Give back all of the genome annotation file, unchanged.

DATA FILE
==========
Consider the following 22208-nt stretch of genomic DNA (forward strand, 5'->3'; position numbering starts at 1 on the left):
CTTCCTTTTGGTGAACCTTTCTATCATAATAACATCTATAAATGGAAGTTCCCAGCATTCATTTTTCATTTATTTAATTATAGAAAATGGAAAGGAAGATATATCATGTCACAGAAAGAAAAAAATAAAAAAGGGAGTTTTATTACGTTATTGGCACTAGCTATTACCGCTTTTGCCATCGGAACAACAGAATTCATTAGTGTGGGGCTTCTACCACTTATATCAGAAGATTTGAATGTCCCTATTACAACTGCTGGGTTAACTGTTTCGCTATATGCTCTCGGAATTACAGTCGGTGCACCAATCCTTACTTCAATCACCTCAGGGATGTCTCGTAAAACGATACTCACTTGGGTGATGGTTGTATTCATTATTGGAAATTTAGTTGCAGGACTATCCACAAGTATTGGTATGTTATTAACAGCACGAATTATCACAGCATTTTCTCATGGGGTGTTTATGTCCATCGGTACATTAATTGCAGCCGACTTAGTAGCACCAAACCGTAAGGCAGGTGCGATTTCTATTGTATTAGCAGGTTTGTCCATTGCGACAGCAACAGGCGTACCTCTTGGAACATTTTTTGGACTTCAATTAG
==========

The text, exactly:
Consider the following 22208-nt stretch of genomic DNA (forward strand, 5'->3'; position numbering starts at 1 on the left):
CTTCCTTTTGGTGAACCTTTCTATCATAATAACATCTATAAATGGAAGTTCCCAGCATTCATTTTTCATTTATTTAATTATAGAAAATGGAAAGGAAGATATATCATGTCACAGAAAGAAAAAAATAAAAAAGGGAGTTTTATTACGTTATTGGCACTAGCTATTACCGCTTTTGCCATCGGAACAACAGAATTCATTAGTGTGGGGCTTCTACCACTTATATCAGAAGATTTGAATGTCCCTATTACAACTGCTGGGTTAACTGTTTCGCTATATGCTCTCGGAATTACAGTCGGTGCACCAATCCTTACTTCAATCACCTCAGGGATGTCTCGTAAAACGATACTCACTTGGGTGATGGTTGTATTCATTATTGGAAATTTAGTTGCAGGACTATCCACAAGTATTGGTATGTTATTAACAGCACGAATTATCACAGCATTTTCTCATGGGGTGTTTATGTCCATCGGTACATTAATTGCAGCCGACTTAGTAGCACCAAACCGTAAGGCAGGTGCGATTTCTATTGTATTAGCAGGTTTGTCCATTGCGACAGCAACAGGCGTACCTCTTGGAACATTTTTTGGACTTCAATTAG